Charles Dickens offers a brutally honest commentary of the society he lived in through his novels. His unique style of writing, termed ‘Dickensian’, has been characterised by its realistic and journalistic quality, vivid characters, wit, humour, and a portrayal of the dark side of society, namely the issues of child labour, the class system, the French Revolution, the English legal system and religion.

On the occasion of his birthday, take a look at these novels that offer a scathing critique of society and issues of caste, race, female infanticide, colonisation and trafficking. Each of these revolutionary books have contributed directly or indirectly to changes in society around them.


Uncle Tom’s Cabin

Harriet Beecher Stowe

An anti-slavery novel published in 1852, Uncle Tom’s Cabin is considered to have caused a reaction to the fugitive slave laws, thus becoming one of the contributing causes to the Civil War. The protagonist of the novel, a slave named Tom, is sold and placed on a riverboat where he befriends a young white girl named Eva. After Eva dies, Tom is sold to a vicious plantation owner highlighting the plight of slaves like himself. It had a profound effect on attitudes toward African Americans and slavery in the U.S. by dramatically shifting public opinion about slavery and fanning the flames of the abolitionist cause that eventually destroyed the institution.

Buy it here.



Bankim Chandra Chatterjee, Basanta Koomar Roy (Tr.)

Set during the Bengal famine of 1770, Anandamath acted as a wakeup call for many Indians to contribute to the freedom struggle. The story follows a married couple, Mahendra and Kalyani, who are separated after leaving their famine-affected village. They are found by the Sannyasis, a rebel group, whose members are willing to sacrifice their lives in the fight against injustice and oppression. When Mahendra is tempted to join their cause, he is told that he must give up his wife and child and dedicate himself completely to the service of Mother India. Even after the book was banned under the British Raj, the poem, ‘Bande Mataram’, from the book became extremely popular among the freedom fighters. The first two stanzas of the poem were adopted as India’s National Song after Independence.

Buy it here.


Home And The World

Rabindranath Tagore

Home And The World is set during the time of the Swadeshi movement in India. Written in autobiographical form, it can be read as a social commentary on the emerging nationalist sentiment in early 20th century India that led to various national and regional campaigns. These campaigns had militant and non-violent ideas, all of which had the common goal of ending British colonial rule. The book is also a commentary on the changing institution of family, and the emergence of the independent and more modern woman at the time through its characters.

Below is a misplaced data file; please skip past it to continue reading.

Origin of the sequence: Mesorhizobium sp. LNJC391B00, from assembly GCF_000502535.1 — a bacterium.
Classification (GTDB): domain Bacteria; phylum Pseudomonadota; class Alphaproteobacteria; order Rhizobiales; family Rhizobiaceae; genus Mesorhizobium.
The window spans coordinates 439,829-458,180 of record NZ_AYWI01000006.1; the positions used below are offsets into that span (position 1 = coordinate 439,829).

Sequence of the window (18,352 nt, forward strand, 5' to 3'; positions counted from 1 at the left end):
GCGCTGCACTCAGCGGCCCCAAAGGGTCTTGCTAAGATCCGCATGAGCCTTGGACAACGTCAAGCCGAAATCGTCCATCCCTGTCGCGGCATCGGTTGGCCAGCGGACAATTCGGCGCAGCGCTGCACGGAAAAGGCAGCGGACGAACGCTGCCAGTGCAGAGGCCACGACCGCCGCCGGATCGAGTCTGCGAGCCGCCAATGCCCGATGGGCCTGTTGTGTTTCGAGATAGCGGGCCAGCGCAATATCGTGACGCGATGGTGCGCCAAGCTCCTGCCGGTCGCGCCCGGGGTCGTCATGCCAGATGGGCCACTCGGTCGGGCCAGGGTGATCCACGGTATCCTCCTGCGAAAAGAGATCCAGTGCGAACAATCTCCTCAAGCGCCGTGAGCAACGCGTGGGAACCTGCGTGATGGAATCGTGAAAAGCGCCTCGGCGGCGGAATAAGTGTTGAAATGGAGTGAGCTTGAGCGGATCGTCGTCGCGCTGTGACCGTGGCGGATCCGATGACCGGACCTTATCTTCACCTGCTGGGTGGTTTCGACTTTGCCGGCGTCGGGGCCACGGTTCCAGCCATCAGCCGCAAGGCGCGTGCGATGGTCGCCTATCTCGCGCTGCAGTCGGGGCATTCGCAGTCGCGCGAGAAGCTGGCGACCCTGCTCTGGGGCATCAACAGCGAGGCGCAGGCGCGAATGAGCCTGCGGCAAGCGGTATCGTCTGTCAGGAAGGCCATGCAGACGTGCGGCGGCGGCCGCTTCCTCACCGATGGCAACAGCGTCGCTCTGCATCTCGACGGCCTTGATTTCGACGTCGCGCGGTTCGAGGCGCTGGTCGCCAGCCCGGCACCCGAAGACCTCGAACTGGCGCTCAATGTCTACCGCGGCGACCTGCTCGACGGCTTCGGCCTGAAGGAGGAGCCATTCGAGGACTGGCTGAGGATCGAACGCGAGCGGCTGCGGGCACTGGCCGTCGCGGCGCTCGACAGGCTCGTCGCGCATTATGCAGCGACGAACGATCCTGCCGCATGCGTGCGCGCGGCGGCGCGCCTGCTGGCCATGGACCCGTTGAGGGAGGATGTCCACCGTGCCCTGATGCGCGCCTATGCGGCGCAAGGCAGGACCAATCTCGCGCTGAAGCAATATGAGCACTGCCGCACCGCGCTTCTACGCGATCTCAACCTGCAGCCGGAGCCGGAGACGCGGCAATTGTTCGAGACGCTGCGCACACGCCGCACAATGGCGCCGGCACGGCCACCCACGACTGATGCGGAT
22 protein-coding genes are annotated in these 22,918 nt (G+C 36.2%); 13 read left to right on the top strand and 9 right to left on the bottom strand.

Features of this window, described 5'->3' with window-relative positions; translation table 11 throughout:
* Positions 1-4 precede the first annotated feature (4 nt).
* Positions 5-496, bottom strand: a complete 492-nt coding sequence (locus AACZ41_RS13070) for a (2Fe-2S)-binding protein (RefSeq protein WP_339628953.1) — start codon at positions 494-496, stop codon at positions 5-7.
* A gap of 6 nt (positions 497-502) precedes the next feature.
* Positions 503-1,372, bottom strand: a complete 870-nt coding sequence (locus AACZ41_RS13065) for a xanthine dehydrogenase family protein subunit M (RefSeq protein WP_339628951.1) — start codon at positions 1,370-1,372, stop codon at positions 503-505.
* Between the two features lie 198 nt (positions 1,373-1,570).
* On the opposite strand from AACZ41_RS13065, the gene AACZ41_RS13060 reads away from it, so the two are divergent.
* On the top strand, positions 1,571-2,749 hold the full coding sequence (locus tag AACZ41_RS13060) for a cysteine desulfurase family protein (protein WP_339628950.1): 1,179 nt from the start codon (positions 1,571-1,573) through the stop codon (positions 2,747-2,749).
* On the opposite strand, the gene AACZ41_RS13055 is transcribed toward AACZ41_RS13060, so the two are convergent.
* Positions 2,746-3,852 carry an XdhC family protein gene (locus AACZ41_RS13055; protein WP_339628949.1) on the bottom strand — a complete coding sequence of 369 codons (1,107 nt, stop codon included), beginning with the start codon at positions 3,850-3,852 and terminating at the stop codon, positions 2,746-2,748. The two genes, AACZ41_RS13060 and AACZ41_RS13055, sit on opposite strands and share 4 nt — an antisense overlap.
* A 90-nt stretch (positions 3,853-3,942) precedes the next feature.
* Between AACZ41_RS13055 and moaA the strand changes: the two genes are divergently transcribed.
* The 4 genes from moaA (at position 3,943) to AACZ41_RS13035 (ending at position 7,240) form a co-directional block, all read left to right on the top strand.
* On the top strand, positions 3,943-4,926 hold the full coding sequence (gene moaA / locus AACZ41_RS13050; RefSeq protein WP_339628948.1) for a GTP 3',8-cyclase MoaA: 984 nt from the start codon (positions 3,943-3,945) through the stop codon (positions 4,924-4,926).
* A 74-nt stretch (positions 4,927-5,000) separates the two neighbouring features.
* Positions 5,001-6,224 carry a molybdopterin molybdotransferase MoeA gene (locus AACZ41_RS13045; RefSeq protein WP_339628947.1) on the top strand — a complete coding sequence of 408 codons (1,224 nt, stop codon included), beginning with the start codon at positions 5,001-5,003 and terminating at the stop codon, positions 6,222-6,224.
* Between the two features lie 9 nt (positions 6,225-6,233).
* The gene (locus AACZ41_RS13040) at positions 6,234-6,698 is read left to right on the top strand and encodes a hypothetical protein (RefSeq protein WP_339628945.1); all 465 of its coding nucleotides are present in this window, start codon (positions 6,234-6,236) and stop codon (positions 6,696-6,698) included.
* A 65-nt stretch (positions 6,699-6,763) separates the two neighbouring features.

Buy it here.



Mulk Raj Anand

Set in the fictional town of Bulashah, Untouchable is a novel of social protest on the eradication of untouchability. It recounts a day in the life of Bakha, a young sweeper, whose family is considered untouchable. The story starts with Bakha’s father yelling at him to get out of bed and go clean the toilet of a high-caste man. Later in the day, he is brutally beaten by another high-caste man who accidentally brushes past him. Bakha also finds out that his sister was sexually assaulted by the local priest. Through the story, Mulk Raj Anand demonstrates the despair and helplessness experienced in the daily life of an untouchable.

Buy it here.


Things Fall Apart

Chinua Achebe

In Things Fall Apart, the socio-political aspects of African society are commented upon by Chinua Achebe, offering valuable insight on the friction between the members of the Igbo society as they confront the intrusive colonising presence of Western government and beliefs. Achebe does this through the life story of Okonkwo, a traditional African warrior. As Okonkwo matures and moves through early adulthood, the reader learns about the events in his life that shape the man he eventually becomes. At its heart, the novel addresses the various misconceptions about African culture being savage and primitive while portraying it as having a religion, a government, a system of money, an artistic tradition as well as a judicial system.